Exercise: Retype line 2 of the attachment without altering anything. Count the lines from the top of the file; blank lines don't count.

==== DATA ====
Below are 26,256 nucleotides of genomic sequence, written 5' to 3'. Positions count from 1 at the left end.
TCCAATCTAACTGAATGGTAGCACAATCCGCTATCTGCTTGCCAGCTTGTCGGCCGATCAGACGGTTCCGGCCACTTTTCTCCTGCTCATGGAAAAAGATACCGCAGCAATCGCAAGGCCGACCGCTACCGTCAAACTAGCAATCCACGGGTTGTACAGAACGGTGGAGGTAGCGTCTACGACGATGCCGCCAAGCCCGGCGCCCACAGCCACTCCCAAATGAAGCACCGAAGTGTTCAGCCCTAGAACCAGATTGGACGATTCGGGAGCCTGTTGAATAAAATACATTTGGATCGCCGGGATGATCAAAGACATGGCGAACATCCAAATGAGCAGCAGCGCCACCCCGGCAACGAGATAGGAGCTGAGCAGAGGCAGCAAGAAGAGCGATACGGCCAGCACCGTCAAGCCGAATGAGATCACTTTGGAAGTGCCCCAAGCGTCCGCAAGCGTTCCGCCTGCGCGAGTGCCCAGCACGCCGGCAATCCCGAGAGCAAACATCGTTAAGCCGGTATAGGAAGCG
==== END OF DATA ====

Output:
TCCAATCTAACTGAATGGTAGCACAATCCGCTATCTGCTTGCCAGCTTGTCGGCCGATCAGACGGTTCCGGCCACTTTTCTCCTGCTCATGGAAAAAGATACCGCAGCAATCGCAAGGCCGACCGCTACCGTCAAACTAGCAATCCACGGGTTGTACAGAACGGTGGAGGTAGCGTCTACGACGATGCCGCCAAGCCCGGCGCCCACAGCCACTCCCAAATGAAGCACCGAAGTGTTCAGCCCTAGAACCAGATTGGACGATTCGGGAGCCTGTTGAATAAAATACATTTGGATCGCCGGGATGATCAAAGACATGGCGAACATCCAAATGAGCAGCAGCGCCACCCCGGCAACGAGATAGGAGCTGAGCAGAGGCAGCAAGAAGAGCGATACGGCCAGCACCGTCAAGCCGAATGAGATCACTTTGGAAGTGCCCCAAGCGTCCGCAAGCGTTCCGCCTGCGCGAGTGCCCAGCACGCCGGCAATCCCGAGAGCAAACATCGTTAAGCCGGTATAGGAAGCG